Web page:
Erik Somerfield walks through the wheat crop on his farm in central Montana wearing a raggedy t-shirt that has the words, “Be Hoppy” on its back.
The slogan is for a now-defunct brewery in his area he used to frequent from time to time.
Now, the slogan, coincidentally, can be used for his farm, because for each step he takes, he is escorted by a group of grasshoppers that number in the dozens every few square yards.
“They’re a scourge. They’re a scourge,” he said of them.
In many parts of the Western United States, particularly Montana, grasshoppers have passed being a nuisance and have reached a level very few would describe as anything other than an infestation.
“In a bad year when we’re not going to get the [crop] yields that we’d normally get, to have one more thing hitting you and affecting you, it’s another expense,” said Somerfield.
Adaptable to drier conditions, grasshoppers migrate and feast on the little green that surrounds the barren fields in the region. Because of this year’s drought, that means Somerfield's wheat crop.
A study by the University of Wyoming found that economic damage to crops occurs when there are more than 10 grasshoppers per square yard, but this year, those numbers are much higher as grasshoppers can number 40 or even 50 per square yard in certain parts of the country.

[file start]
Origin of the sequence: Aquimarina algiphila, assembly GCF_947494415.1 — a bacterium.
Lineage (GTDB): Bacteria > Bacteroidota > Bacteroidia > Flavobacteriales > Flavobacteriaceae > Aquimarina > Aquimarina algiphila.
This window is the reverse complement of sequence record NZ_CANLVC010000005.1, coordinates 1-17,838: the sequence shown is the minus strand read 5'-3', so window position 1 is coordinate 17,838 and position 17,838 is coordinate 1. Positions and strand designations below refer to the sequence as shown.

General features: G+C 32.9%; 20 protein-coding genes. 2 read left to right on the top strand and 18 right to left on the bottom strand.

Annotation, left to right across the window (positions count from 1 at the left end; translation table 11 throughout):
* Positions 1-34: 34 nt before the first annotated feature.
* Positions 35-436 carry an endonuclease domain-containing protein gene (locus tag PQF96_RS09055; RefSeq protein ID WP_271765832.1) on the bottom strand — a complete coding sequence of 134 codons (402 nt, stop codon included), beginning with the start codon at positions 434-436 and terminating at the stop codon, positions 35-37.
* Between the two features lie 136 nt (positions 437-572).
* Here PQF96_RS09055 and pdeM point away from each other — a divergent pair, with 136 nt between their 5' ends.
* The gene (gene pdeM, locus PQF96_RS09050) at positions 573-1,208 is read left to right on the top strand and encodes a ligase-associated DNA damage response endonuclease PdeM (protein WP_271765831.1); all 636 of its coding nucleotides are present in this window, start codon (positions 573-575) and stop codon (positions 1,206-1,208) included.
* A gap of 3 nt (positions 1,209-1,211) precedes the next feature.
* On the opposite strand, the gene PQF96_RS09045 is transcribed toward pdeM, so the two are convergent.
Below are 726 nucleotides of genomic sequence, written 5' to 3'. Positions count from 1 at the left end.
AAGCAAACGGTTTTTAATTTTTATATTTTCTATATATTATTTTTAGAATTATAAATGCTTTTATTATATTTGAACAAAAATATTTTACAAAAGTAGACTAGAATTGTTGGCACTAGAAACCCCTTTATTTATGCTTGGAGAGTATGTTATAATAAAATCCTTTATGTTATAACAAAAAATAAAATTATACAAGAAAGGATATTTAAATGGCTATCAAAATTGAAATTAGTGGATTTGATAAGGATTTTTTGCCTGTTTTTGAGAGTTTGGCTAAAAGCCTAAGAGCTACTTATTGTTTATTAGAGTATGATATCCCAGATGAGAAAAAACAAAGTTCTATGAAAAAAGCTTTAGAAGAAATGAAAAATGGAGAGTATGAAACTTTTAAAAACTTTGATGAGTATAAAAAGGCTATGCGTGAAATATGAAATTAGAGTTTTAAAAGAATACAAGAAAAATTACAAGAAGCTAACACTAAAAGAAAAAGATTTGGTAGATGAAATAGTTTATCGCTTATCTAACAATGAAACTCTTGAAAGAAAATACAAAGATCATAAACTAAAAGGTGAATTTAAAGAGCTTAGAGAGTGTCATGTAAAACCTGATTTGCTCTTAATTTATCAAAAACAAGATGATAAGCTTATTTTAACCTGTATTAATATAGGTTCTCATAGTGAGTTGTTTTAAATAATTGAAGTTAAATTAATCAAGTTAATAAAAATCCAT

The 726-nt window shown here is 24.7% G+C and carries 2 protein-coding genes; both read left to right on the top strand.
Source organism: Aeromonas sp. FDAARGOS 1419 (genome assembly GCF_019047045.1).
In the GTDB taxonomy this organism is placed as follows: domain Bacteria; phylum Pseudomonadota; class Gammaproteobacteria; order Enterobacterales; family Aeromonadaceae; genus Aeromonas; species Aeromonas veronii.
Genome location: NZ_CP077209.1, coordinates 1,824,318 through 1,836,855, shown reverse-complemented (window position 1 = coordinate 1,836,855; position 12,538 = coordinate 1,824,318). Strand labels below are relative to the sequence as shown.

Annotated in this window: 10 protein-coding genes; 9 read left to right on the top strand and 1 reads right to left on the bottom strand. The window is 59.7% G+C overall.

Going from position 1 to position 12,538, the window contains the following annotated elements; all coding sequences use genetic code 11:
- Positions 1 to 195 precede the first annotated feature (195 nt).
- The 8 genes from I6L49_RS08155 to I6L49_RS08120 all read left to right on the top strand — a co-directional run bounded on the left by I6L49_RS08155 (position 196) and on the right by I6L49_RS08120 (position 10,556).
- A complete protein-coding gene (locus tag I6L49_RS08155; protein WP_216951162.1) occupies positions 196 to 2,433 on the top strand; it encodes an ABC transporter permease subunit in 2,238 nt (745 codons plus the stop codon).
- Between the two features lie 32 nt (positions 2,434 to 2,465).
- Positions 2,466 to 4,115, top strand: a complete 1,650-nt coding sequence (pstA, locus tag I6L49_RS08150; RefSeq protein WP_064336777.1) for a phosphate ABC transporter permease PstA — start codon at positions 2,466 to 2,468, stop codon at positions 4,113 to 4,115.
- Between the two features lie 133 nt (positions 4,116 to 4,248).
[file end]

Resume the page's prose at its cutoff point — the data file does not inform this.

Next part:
“The last few years have been pretty tough on some of these producers,” said Montana’s Plant Health Director Gary Adams for the United States Department of Agriculture.
Adams says grasshoppers have started to number in their size over the course of the last 20 years as climate change has led to drier summers and worsened drought conditions.
To mitigate the impact of grasshoppers, farmers and the government have used insecticides on their crops. It is helpful, but costly. In recent years, that same study by the University of Wyoming found between the cost of spraying and lost crops, grasshoppers can cause as much as $10.8 billion in damage in any given year.
“This top leaf, that’s where a majority of the nutrients that go into the head come from and they’ve chewed halfway through it,” said Somerfield, as he looks at the leaves on one of his wheat crops. “I don’t have any optimism on the malt barley making quality.”
With this year’s drought already having Somerfield estimating his yields 20-30% lower than normal, and grasshoppers tacking on another 5 to 10%, people can expect certain grain products to cost more once these crops go to harvest.
Somerfield, once more, is setting his eyes on next year.
“Next year’s better hopefully,” he said. “That’s what Montana is: it’s next year country.”